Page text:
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American Library Assn. hands out Newbery, Caldecott medals

The group's Youth Media Awards cite authors Jack Gantos ('Dead End in Norvelt') and Chris Raschka ('A Ball for Daisy'), among others.

January 24, 2012|By Susan Carpenter, Los Angeles Times

John Corey Whaley gave himself a year to be an author. "I guess that changed today," said Whaley, who, at age 28, won the American Library Assn.'s prestigious Michael L. Printz Award Monday for excellence in literature written for young adults. "Where Things Come Back," about a teenage boy whose brother goes missing in a small Louisiana town, is his debut novel. The ALA described the book as a "witty," "sardonic," "groundbreaking coming-of-age tale."

Jack Gantos was likewise "having a really gold star day," he said, after receiving word he'd won the Newbery — an award kept "in bolt-clamped secrecy" until the wee hours Monday morning. The 60-year-old took the ALA's John Newbery Medal for most outstanding contribution to children's literature for his comedic historic novel, "Dead End in Norvelt" — a book the ALA described as "an achingly funny romp through a dingy New Deal town." In his decades-long career writing for young adult and middle-grade readers, Gantos has been the proverbial bridesmaid, winning a Newbery Honor, a Printz Honor and a finalist designation for the National Book Award. The Newbery Medal is his first.

Whaley and Gantos were among the recipients of the association's 2012 Youth Media Awards given to authors and illustrators of books, audio books and videos for children and young adults in 20 different categories. Writer and illustrator Chris Raschka won the Randolph Caldecott Medal for "A Ball for Daisy," the most distinguished picture book for children. Susan Cooper, author of the Newbery Medal winner "The Dark Is Rising" and Newbery Honor-winning "The Grey King," among other novels, won the 2012 Margaret A. Edwards Award for lifetime achievement in writing for young adults. The Theodor Geisel Award for most distinguished beginning reader book went to "Tales for Very Picky Eaters," written and illustrated by Josh Schneider.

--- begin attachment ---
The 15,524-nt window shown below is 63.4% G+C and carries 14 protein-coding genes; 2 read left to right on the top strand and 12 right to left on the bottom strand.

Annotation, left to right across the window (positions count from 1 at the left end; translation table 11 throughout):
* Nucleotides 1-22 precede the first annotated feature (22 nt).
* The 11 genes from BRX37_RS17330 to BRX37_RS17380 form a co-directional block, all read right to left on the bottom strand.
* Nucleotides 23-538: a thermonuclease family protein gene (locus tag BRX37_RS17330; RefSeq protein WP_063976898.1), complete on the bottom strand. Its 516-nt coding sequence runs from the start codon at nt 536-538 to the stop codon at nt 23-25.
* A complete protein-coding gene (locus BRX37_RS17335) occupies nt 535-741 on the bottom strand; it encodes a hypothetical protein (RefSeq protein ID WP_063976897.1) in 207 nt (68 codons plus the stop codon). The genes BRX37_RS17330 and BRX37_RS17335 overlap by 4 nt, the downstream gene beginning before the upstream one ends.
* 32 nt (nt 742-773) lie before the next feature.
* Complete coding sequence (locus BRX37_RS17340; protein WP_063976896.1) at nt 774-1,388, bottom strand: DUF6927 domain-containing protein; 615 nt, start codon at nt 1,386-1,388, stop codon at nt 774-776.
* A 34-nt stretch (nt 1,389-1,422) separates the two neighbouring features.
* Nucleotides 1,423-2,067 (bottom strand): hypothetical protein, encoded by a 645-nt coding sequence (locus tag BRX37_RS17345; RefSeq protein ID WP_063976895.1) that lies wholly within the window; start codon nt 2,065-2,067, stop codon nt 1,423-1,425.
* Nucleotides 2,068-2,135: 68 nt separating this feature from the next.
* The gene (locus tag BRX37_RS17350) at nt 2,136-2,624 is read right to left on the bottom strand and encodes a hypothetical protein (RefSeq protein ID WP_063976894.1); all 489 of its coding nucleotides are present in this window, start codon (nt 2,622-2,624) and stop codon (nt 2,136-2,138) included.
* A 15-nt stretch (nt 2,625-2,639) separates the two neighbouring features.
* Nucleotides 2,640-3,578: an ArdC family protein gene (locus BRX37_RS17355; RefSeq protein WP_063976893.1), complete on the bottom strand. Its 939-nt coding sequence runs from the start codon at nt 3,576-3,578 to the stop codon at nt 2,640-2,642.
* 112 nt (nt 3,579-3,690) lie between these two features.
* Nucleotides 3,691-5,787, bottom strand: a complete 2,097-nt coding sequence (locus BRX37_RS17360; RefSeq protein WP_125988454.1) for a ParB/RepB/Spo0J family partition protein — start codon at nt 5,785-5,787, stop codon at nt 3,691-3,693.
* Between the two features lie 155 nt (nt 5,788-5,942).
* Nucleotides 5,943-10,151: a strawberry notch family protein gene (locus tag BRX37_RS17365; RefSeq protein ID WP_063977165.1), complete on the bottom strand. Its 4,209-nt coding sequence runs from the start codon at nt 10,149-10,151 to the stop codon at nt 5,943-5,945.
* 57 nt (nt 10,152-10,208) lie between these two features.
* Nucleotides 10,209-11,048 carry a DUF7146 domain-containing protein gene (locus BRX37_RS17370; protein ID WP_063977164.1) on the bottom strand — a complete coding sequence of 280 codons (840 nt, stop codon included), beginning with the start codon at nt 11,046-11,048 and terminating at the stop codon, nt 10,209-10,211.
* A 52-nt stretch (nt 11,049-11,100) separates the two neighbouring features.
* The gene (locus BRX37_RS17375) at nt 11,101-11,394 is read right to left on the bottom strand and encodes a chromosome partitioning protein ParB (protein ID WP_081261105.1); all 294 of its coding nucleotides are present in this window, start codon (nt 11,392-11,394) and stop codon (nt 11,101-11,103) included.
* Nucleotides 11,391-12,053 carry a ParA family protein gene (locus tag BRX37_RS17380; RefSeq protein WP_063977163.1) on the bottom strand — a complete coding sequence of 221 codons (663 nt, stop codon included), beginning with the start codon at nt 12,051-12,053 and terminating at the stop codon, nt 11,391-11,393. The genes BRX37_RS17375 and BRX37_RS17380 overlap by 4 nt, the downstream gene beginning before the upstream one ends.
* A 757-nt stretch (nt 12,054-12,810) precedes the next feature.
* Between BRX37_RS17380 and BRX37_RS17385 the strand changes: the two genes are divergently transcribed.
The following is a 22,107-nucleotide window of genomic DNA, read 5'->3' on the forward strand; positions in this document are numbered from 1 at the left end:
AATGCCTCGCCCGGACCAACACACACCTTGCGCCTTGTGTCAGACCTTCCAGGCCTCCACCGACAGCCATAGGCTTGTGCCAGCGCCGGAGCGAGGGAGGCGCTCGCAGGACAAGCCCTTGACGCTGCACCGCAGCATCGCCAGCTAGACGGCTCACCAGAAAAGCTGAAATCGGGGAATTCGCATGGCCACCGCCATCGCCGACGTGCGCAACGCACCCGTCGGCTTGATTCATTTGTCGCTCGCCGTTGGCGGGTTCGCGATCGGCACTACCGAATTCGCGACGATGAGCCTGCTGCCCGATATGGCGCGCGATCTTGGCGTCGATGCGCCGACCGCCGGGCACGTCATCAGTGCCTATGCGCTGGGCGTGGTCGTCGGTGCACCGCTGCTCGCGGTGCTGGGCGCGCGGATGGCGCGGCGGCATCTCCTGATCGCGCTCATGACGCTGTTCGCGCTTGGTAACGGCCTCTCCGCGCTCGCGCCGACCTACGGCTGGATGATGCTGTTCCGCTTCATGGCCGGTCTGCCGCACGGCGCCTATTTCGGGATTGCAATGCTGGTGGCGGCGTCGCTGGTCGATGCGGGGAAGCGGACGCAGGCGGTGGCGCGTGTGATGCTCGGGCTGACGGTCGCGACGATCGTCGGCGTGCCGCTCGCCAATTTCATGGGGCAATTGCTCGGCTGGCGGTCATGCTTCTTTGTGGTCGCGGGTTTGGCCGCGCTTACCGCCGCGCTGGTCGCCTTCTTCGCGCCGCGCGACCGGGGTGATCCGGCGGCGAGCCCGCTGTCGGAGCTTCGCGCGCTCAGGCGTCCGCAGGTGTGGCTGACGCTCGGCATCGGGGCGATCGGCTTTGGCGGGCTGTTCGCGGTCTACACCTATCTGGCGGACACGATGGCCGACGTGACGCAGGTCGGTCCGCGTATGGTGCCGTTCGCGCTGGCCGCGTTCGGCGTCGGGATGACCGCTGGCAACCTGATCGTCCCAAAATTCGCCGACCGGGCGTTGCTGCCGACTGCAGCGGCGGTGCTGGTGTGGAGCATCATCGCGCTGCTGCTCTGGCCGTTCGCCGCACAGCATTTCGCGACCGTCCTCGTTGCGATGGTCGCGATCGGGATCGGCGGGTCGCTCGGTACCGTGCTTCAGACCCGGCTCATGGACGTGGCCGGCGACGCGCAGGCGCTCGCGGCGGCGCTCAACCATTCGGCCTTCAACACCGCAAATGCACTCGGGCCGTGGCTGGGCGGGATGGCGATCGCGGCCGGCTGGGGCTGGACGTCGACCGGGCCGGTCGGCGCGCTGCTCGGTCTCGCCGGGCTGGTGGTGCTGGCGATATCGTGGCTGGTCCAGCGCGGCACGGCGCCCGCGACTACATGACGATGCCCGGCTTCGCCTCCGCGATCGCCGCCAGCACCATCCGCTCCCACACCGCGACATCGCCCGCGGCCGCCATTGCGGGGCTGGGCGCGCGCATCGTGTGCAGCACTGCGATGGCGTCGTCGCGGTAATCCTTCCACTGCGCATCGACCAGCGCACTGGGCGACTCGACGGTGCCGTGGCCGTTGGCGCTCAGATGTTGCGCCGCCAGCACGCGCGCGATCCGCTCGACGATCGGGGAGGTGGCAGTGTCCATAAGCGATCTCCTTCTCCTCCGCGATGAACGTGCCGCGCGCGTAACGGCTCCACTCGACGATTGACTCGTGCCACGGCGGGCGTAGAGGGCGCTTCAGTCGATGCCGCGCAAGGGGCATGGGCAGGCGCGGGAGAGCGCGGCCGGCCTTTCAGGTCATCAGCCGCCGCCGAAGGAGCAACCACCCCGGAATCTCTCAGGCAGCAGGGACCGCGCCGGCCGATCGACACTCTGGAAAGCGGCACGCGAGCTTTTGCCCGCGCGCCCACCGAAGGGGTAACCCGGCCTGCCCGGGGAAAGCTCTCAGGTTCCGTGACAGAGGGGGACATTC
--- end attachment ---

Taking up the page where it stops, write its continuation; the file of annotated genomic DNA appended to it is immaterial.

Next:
Kadir Nelson, author and illustrator of "Heart and Soul: The Story of America and African Americans," won the Coretta Scott King Book award recognizing African American authors. Shane W. Evans, illustrator and author of "Underground: Finding the Light to Freedom," won the Coretta Scott King Award for illustration. Duncan Tonatiuh won the Pura Belpre Award honoring a Latino illustrator for "Diego Rivera: His World and Ours"; Guadalupe Garcia McCall won the Belpre author award for "Under the Mesquite."

"The Running Dream," written by Wendelin Van Draanen, won the Schneider Family Book Award for best teen book embodying an artistic expression of the disability experience. "Close to Famous," by Joan Bauer, and Brian Selznick's "Wonderstruck: A Novel in Words and Pictures" won the Schneider Award for middle-school readers. "Putting Makeup on the Fat Boy," by Bil Wright, won the Stonewall Book Award for exceptional merit relating to the gay, lesbian, bisexual and transgender experience.

"One of the fundamental roles of librarians is "empowering parents and caregivers with youth-friendly materials that will encourage children and teens to read," ALA President Molly Raphael said at the beginning of the awards announcements in Dallas. "I hope to find today's titles in school libraries which desperately need our support."

susan.carpenter@latimes.com

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